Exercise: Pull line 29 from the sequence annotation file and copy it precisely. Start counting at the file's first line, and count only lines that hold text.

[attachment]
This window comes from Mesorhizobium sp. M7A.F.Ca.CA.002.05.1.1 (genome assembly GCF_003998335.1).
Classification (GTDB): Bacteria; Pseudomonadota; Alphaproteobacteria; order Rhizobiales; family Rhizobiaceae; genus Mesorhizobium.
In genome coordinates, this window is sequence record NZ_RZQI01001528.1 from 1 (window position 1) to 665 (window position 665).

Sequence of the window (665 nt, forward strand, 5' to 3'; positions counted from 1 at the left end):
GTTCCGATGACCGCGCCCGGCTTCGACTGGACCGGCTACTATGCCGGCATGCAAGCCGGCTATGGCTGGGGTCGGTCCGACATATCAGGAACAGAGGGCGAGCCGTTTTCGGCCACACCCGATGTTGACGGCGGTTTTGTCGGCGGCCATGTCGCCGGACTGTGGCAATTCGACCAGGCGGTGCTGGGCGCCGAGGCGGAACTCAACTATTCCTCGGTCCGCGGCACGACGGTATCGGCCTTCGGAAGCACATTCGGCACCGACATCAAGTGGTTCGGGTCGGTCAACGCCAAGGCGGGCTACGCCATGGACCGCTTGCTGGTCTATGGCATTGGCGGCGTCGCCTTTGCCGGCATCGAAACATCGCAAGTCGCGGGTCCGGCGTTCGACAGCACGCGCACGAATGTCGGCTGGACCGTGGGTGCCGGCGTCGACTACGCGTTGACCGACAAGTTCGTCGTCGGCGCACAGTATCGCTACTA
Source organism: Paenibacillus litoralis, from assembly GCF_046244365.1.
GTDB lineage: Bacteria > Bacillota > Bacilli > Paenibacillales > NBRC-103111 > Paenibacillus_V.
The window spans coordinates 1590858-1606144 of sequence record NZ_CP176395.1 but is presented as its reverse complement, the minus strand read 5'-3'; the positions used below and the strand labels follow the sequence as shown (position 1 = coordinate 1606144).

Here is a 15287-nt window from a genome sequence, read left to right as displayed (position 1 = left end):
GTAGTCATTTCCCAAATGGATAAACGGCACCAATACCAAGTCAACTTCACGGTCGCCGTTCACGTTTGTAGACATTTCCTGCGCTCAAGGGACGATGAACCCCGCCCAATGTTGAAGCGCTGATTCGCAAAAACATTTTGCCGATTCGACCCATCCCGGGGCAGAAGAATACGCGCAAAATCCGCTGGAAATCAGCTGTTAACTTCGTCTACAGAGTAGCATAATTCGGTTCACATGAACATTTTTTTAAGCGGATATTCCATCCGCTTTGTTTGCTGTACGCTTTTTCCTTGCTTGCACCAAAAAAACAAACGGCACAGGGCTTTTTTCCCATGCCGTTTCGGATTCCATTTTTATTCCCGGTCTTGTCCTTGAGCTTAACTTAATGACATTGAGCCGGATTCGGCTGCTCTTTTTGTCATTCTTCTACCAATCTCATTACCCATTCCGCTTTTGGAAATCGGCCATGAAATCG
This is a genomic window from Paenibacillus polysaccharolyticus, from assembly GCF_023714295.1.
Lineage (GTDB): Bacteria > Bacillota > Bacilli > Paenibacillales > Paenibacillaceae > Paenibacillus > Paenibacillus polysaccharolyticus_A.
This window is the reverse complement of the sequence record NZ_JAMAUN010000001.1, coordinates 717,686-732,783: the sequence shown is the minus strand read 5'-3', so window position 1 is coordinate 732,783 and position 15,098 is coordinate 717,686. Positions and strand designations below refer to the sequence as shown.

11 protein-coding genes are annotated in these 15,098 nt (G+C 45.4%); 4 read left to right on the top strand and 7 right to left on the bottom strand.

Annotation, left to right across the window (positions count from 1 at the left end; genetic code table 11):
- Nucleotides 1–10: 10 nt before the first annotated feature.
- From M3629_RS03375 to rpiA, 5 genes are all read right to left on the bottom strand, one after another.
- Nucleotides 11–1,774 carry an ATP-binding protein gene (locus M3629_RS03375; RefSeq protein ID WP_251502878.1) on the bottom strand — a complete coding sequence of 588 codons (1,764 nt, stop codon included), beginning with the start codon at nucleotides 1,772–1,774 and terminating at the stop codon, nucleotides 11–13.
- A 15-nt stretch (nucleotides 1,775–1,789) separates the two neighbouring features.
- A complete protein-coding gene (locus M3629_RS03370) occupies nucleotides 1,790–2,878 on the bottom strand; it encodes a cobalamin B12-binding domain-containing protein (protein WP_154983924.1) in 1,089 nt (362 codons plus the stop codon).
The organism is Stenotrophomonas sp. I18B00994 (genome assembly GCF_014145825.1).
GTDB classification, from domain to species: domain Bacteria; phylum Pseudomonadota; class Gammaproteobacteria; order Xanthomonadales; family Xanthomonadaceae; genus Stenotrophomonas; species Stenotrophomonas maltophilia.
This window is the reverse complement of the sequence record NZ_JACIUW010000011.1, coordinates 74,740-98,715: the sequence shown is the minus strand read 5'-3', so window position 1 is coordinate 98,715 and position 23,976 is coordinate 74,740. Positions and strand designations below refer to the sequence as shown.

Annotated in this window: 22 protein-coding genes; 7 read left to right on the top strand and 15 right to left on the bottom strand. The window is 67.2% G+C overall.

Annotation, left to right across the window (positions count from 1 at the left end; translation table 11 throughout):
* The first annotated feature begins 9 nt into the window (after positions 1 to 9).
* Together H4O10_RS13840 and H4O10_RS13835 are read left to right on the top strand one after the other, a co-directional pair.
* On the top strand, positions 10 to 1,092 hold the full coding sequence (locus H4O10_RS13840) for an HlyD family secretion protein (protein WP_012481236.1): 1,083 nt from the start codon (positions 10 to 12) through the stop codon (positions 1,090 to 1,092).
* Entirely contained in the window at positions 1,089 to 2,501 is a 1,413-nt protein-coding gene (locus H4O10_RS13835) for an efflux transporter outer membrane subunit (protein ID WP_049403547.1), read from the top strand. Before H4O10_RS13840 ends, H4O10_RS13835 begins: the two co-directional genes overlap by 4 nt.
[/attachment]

* Entirely contained in the window at positions 1,089 to 2,501 is a 1,413-nt protein-coding gene (locus H4O10_RS13835) for an efflux transporter outer membrane subunit (protein ID WP_049403547.1), read from the top strand. Before H4O10_RS13840 ends, H4O10_RS13835 begins: the two co-directional genes overlap by 4 nt.